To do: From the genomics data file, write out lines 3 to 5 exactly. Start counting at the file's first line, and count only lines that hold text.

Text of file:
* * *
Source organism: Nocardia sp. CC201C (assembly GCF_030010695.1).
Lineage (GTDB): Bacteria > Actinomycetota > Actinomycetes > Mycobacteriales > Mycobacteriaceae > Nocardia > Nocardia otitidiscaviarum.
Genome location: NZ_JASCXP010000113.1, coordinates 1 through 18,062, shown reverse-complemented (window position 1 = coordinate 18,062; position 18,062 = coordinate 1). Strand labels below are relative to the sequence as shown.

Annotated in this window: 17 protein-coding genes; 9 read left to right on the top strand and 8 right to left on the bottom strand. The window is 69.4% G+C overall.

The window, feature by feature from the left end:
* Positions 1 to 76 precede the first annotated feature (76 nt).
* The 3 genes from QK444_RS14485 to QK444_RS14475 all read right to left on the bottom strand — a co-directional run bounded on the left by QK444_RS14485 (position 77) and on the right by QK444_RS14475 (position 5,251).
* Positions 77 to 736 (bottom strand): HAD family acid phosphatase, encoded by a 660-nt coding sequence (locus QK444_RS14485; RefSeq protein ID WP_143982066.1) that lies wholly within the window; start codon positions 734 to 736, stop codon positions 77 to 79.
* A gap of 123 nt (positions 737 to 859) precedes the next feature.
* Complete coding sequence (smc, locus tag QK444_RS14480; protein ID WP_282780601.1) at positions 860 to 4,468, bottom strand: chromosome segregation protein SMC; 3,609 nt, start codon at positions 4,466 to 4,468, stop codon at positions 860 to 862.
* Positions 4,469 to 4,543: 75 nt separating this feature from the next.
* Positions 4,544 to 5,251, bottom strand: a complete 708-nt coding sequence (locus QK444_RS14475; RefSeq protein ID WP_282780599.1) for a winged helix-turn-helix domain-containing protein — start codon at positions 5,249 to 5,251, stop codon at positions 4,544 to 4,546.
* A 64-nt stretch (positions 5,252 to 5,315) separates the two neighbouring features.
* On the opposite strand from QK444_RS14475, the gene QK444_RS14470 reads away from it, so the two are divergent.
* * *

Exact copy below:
Genome location: NZ_JASCXP010000113.1, coordinates 1 through 18,062, shown reverse-complemented (window position 1 = coordinate 18,062; position 18,062 = coordinate 1). Strand labels below are relative to the sequence as shown.

Annotated in this window: 17 protein-coding genes; 9 read left to right on the top strand and 8 right to left on the bottom strand. The window is 69.4% G+C overall.

The window, feature by feature from the left end: